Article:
Medical Student Jewelia Durant ’20: PSU is Best for Pre-Meds

“You’re not a number at Plymouth State, and you make really meaningful connections with your professors and peers,” says Jewelia Durant ’20. “PSU taught me independence and how to really search for myself, and to facilitate those types of relationships that help me find purpose in what I’m doing. It’s absolutely the best place for you if you’re planning to be pre-med.”

Durant, now a medical student at Dartmouth College’s Geisel School of Medicine, is thrilled to study medicine in her home state and hopes to eventually practice here as well.

As a member of Geisel’s Rural Health Scholars organization, Durant is among those wanting to care for rural, underserved populations. Though still very early on her path to becoming a physician, she thinks she might specialize in surgery or anesthesia. “There’s a need, particularly in rural hospitals,” she explains. “It would improve outcomes for a lot of patients who otherwise might have to be med flighted to Boston, with the long travel potentially resulting in more trauma.”

Dartmouth was a familiar environment for Durant, whose Plymouth State studies were augmented by a research internship at the medical center’s Norris Cotton Cancer Center, where she also worked as a lab technician and shadowed clinical oncologists. Additional relevant positions include work with a dermatology practice on the New Hampshire Seacoast and volunteering with the Red Cross and an emergency department.

Both of Durant’s parents are Air Force veterans and she initially considered serving as well. Instead, she took her place among Plymouth State’s first-generation college students, who account for roughly 50 percent of the student body.

Durant’s path to medical school was blazed with numerous PSU honors, including the Outstanding Organic Chemistry Student and the Senior Chemistry Achievement awards. As a senior she captained the University’s Women’s Lacrosse Team, which won the league championship and made consecutive NCAA appearances during her four-year tenure. Additional Plymouth State activities included tutoring for the Biology and Chemistry programs, serving as a Biochemistry teaching assistant, and participating in Best Buddies, which offers programs for individuals both with and without intellectual and developmental disabilities.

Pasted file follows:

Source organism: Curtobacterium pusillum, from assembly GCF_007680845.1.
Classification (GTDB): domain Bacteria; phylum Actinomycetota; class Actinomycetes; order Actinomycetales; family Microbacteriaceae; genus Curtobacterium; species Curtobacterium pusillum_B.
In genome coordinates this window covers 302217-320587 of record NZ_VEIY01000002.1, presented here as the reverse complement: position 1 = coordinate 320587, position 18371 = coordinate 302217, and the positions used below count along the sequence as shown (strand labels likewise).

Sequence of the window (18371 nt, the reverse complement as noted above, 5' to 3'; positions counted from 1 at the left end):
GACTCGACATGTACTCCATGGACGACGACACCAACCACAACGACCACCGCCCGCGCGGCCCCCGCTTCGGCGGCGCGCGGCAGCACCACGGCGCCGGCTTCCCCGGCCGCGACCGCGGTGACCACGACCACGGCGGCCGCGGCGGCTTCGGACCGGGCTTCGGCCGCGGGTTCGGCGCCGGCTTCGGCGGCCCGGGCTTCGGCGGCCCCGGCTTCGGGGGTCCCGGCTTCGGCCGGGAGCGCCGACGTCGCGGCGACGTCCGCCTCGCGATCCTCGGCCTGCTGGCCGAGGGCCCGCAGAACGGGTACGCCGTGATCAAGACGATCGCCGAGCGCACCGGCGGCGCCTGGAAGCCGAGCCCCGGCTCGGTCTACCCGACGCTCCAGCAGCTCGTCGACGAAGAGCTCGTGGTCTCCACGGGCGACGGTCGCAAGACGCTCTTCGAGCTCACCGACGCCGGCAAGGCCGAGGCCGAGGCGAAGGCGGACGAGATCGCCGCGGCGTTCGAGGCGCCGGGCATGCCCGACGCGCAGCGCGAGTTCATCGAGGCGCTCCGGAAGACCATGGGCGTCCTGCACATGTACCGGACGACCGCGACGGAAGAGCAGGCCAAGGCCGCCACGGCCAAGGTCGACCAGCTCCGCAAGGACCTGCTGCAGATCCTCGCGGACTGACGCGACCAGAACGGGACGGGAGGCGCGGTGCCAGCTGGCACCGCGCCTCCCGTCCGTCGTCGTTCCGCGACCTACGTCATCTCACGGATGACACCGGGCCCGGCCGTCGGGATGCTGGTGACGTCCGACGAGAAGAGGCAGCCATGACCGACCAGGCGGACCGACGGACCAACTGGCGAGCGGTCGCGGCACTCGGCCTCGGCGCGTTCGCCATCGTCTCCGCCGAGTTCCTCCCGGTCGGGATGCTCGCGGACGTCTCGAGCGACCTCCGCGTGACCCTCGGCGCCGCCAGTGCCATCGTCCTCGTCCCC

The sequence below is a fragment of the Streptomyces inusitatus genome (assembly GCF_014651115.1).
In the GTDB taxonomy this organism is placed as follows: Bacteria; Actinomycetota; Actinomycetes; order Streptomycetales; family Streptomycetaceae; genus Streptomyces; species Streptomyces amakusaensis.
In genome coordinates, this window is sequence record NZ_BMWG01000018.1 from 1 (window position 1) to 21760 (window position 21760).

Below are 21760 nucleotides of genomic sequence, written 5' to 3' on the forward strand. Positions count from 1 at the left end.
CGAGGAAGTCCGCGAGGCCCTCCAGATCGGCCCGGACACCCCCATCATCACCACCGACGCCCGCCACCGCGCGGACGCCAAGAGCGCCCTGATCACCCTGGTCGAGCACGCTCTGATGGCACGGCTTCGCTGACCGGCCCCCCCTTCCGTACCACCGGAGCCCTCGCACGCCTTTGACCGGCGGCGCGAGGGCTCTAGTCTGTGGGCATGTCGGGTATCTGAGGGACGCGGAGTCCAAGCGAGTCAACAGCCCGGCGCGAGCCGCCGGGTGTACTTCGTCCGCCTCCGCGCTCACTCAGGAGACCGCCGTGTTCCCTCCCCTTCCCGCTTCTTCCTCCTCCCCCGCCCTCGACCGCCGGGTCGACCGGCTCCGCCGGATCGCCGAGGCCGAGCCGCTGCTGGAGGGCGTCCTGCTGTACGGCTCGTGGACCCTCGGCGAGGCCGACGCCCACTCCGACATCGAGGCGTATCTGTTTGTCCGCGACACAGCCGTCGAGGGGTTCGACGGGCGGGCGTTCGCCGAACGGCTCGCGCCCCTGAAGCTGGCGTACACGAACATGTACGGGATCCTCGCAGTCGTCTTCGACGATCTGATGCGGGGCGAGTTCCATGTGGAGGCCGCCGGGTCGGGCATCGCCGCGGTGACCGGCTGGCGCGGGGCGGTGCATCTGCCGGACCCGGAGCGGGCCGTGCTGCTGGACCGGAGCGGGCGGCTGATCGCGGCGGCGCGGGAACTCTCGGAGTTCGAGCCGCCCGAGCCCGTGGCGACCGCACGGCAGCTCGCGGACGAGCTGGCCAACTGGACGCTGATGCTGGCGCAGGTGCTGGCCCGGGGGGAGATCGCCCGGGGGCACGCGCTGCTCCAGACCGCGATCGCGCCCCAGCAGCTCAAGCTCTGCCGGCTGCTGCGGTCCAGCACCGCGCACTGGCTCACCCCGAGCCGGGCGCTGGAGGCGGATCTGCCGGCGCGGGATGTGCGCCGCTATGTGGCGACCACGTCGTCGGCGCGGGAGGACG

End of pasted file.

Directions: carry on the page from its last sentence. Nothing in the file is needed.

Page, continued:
The leadership skills she acquired in Plymouth are finding expression at Geisel as a chapter leader for the school’s Medicine in Motion group, which encourages student fitness. She is also a chapter member of the Association of Women Surgeons.

Many of Durant’s current peers came from big universities with very different vibes than the one generated by Plymouth State’s intimate scale. “PSU is a very unique experience,” she says.

“One of my friends from the University of North Carolina at Chapel Hill had hundreds of people in their Physical Chemistry class, whereas mine only had 10 or 15.”

Durant also had time to enjoy hiking and skiing while in Plymouth, and finds that her well-rounded undergraduate experience can also set her apart from colleagues. “I didn’t feel I had to fit that over-consuming ‘pre-med identity,’” she says. “Those other parts of me, like getting outdoors, kept me grounded and were really meaningful, and I don’t think I would’ve thrived that much in a city.”